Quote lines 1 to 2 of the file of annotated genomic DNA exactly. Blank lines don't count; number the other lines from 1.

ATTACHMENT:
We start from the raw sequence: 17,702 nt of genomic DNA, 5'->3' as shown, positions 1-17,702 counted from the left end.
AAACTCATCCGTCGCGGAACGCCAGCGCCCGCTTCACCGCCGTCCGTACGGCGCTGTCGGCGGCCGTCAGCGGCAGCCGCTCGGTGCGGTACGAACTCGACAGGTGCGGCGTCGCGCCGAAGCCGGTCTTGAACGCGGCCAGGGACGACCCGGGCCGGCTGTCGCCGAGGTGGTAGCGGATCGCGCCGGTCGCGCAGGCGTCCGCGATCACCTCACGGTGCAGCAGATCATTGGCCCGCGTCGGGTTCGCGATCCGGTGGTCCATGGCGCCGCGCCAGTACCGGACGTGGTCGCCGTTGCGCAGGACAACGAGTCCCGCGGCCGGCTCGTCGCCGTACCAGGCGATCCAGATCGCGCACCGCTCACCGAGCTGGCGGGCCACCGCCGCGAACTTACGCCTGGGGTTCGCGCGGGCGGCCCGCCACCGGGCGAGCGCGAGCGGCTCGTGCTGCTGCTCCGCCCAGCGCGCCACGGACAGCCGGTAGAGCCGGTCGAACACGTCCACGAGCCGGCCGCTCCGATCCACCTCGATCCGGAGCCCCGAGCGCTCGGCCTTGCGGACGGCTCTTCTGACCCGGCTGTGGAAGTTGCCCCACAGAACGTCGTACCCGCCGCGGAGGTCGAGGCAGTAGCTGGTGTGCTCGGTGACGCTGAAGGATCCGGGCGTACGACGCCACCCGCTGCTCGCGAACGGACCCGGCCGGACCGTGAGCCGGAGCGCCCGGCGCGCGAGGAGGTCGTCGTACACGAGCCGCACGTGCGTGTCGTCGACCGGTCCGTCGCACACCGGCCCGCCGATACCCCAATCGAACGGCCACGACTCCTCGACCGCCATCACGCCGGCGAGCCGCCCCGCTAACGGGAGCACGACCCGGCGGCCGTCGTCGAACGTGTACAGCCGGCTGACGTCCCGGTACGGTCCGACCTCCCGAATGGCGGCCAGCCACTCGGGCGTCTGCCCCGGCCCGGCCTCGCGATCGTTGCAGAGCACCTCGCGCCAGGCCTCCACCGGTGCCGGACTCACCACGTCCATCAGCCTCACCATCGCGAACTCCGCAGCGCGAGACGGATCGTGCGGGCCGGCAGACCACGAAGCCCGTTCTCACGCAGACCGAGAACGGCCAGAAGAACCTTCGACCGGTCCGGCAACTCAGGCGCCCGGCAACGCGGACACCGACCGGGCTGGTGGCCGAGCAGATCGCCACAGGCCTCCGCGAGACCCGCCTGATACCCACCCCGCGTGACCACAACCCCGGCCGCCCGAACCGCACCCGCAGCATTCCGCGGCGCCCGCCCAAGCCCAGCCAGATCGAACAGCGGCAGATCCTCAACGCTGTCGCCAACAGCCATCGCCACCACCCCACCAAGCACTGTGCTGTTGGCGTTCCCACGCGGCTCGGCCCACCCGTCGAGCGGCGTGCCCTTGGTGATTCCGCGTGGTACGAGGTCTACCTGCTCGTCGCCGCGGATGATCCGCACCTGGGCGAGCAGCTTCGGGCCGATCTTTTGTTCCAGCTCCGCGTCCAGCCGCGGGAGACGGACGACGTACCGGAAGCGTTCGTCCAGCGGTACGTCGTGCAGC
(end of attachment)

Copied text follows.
We start from the raw sequence: 17,702 nt of genomic DNA, 5'->3' as shown, positions 1-17,702 counted from the left end.
AAACTCATCCGTCGCGGAACGCCAGCGCCCGCTTCACCGCCGTCCGTACGGCGCTGTCGGCGGCCGTCAGCGGCAGCCGCTCGGTGCGGTACGAACTCGACAGGTGCGGCGTCGCGCCGAAGCCGGTCTTGAACGCGGCCAGGGACGACCCGGGCCGGCTGTCGCCGAGGTGGTAGCGGATCGCGCCGGTCGCGCAGGCGTCCGCGATCACCTCACGGTGCAGCAGATCATTGGCCCGCGTCGGGTTCGCGATCCGGTGGTCCATGGCGCCGCGCCAGTACCGGACGTGGTCGCCGTTGCGCAGGACAACGAGTCCCGCGGCCGGCTCGTCGCCGTACCAGGCGATCCAGATCGCGCACCGCTCACCGAGCTGGCGGGCCACCGCCGCGAACTTACGCCTGGGGTTCGCGCGGGCGGCCCGCCACCGGGCGAGCGCGAGCGGCTCGTGCTGCTGCTCCGCCCAGCGCGCCACGGACAGCCGGTAGAGCCGGTCGAACACGTCCACGAGCCGGCCGCTCCGATCCACCTCGATCCGGAGCCCCGAGCGCTCGGCCTTGCGGACGGCTCTTCTGACCCGGCTGTGGAAGTTGCCCCACAGAACGTCGTACCCGCCGCGGAGGTCGAGGCAGTAGCTGGTGTGCTCGGTGACGCTGAAGGATCCGGGCGTACGACGCCACCCGCTGCTCGCGAACGGACCCGGCCGGACCGTGAGCCGGAGCGCCCGGCGCGCGAGGAGGTCGTCGTACACGAGCCGCACGTGCGTGTCGTCGACCGGTCCGTCGCACACCGGCCCGCCGATACCCCAATCGAACGGCCACGACTCCTCGACCGCCATCACGCCGGCGAGCCGCCCCGCTAACGGGAGCACGACCCGGCGGCCGTCGTCGAACGTGTACAGCCGGCTGACGTCCCGGTACGGTCCGACCTCCCGAATGGCGGCCAGCCACTCGGGCGTCTGCCCCGGCCCGGCCTCGCGATCGTTGCAGAGCACCTCGCGCCAGGCCTCCACCGGTGCCGGACTCACCACGTCCATCAGCCTCACCATCGCGAACTCCGCAGCGCGAGACGGATCGTGCGGGCCGGCAGACCACGAAGCCCGTTCTCACGCAGACCGAGAACGGCCAGAAGAACCTTCGACCGGTCCGGCAACTCAGGCGCCCGGCAACGCGGACACCGACCGGGCTGGTGGCCGAGCAGATCGCCACAGGCCTCCGCGAGACCCGCCTGATACCCACCCCGCGTGACCACAACCCCGGCCGCCCGAACCGCACCCGCAGCATTCCGCGGCGCCCGCCCAAGCCCAGCCAGATCGAACAGCGGCAGATCCTCAACGCTGTCGCCAACAGCCATCGCCACCACCCCACCAAGCACTGTGCTGTTGGCGTTCCCACGCGGCTCGGCCCACCCGTCGAGCGGCGTGCCCTTGGTGATTCCGCGTGGTACGAGGTCTACCTGCTCGTCGCCGCGGATGATCCGCACCTGGGCGAGCAGCTTCGGGCCGATCTTTTGTTCCAGCTCCGCGTCCAGCCGCGGGAGACGGACGACGTACCGGAAGCGTTCGTCCAGCGGTACGTCGTGCAGC